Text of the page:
(3) The student will solve problems that demonstrate his ability to read and
(4) On a series of prepared problems, the student will demonstrate his
knowledge of basic mathematics skills and how to apply these skills.
b. Working Through Intermediate Training Objectives. A medic who has
never learned basic mathematics skills will be unable to successfully complete the
original objective. If the student or students need instruction in these skills, this
instruction must come before any other skill listed in the series. If you find that the
students can read and interpret the doctor's order (or some other intervening step), then
skip this instruction and go to the next step. If you think through each training objective,
you will be able to locate those skills that are presumed to be mastered for the
successful completion of the required training.
4-12. PREPARE THE LESSON PLAN (SEE FIGURE 4-3)
a. Sections. When the training objectives have been established to your
satisfaction, it is time to prepare the lesson plan. The lesson plan (LP) is the blueprint for the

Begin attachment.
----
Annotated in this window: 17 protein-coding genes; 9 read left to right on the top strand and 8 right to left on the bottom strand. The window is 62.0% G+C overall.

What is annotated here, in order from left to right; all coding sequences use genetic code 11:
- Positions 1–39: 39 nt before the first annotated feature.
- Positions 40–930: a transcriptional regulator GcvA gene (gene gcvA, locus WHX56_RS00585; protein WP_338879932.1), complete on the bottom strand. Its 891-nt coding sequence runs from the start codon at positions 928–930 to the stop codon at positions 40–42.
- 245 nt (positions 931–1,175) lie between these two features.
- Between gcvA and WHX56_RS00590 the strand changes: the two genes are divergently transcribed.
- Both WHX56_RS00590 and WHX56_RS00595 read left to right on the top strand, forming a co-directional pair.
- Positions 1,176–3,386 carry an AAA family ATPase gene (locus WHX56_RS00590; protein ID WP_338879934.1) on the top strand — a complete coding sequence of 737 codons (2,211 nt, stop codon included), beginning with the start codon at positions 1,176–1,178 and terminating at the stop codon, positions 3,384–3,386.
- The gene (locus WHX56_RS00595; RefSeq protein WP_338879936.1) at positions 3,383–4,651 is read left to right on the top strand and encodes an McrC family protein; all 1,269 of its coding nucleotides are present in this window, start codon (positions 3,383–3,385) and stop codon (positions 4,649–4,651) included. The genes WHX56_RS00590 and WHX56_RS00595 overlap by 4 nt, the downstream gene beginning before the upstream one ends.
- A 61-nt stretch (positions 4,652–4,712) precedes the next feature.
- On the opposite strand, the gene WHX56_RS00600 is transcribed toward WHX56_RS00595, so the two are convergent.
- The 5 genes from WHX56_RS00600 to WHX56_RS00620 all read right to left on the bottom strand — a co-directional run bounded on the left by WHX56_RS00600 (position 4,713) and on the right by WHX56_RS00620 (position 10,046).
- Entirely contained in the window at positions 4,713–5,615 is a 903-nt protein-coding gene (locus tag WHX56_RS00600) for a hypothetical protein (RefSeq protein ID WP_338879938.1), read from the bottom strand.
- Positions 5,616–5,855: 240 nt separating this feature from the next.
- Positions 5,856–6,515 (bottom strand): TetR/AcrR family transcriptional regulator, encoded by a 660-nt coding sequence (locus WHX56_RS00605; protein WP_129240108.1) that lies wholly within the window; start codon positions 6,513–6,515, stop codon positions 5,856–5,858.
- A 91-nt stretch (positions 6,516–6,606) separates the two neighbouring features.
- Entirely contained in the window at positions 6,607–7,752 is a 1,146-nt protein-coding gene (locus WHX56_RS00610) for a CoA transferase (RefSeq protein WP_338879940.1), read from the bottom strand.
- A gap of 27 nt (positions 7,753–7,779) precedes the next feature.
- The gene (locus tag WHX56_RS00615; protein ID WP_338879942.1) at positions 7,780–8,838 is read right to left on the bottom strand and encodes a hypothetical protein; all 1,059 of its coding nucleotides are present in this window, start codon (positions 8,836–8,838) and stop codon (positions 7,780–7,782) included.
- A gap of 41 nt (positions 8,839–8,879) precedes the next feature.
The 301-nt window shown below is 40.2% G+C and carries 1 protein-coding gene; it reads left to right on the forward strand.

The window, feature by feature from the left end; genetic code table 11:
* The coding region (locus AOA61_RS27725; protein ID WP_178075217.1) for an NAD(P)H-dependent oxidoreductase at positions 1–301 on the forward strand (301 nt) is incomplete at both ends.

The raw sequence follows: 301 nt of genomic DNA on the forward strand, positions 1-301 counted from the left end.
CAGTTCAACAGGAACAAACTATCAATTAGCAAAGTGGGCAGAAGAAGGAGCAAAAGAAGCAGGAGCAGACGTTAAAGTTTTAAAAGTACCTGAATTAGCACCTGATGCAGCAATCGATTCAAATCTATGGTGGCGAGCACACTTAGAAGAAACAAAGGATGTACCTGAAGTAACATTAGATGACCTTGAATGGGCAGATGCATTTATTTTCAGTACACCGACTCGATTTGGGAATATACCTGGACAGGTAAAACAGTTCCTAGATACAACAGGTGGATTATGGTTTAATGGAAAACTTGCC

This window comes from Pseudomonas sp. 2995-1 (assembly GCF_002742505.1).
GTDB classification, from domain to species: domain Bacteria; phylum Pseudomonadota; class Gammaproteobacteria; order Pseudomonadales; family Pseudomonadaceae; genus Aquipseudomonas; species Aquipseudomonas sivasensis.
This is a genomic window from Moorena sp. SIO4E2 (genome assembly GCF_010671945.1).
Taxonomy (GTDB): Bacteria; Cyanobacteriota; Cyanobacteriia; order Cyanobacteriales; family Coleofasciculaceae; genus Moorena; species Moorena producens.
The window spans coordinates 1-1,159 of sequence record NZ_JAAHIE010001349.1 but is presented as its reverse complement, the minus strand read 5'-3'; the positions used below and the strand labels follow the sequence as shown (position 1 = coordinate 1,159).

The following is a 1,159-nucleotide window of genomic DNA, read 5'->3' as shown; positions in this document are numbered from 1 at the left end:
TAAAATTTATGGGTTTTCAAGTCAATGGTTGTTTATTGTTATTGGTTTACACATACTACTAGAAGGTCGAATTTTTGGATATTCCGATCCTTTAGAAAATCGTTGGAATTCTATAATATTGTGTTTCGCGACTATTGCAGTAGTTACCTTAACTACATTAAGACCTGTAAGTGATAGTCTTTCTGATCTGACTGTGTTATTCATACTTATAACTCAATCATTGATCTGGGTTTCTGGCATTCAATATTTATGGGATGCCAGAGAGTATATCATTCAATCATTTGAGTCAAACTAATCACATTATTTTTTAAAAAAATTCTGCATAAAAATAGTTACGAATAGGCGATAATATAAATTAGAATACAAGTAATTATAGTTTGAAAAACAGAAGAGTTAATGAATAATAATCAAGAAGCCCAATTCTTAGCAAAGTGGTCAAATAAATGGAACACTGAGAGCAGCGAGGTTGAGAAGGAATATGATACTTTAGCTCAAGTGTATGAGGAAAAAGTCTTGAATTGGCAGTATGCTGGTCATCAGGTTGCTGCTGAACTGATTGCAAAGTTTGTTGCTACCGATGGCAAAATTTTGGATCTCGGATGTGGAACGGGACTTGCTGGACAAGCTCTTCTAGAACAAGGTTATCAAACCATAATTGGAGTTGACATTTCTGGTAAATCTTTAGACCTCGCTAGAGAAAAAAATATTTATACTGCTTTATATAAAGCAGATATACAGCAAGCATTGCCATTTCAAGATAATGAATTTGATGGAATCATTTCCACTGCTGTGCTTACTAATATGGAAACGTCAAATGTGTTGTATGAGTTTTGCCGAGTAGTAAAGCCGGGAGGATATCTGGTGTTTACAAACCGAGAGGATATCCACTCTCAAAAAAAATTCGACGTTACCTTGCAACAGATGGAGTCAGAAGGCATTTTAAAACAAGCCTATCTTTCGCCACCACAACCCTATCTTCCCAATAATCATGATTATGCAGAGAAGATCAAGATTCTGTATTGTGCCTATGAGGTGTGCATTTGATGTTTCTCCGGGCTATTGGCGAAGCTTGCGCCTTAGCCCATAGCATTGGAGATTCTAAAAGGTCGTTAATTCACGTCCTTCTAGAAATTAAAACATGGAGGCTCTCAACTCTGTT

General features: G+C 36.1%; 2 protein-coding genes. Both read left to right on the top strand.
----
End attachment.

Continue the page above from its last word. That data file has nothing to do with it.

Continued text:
instructor's planned activities. The lesson plan consists of three or more major sections:
(1) Heading. The heading will list the administrative requirements, the
resource requirements, and matters pertaining to student preparation.
(2) Body. The body will list the introduction, the main teaching points, the
subpoints, and their order of presentation. This may include sections on lecture,
demonstration, and student practice (among others).
(3) Closing. The closing will include the summary and closing remarks. If
there are annexes, they are included after the closing section.
b. Time. The section heading for the body and closing also include the time
required to teach each section. If you are using prepared lessons, these will be done
for you. If not, you will need to write your own. Under either condition, it will be
necessary for you to research the subject matter until you know it thoroughly.
c. References. The prepared lesson plan will have the references listed in the
heading. You will need to locate your own references when you prepare the lesson.
Your primary resource for those lessons you write yourself should be the Soldier's
Manual for the skill level of the MOS you are instructing. The Soldier's Manuals are
very important because the SDT testing is based on the tasks explained there.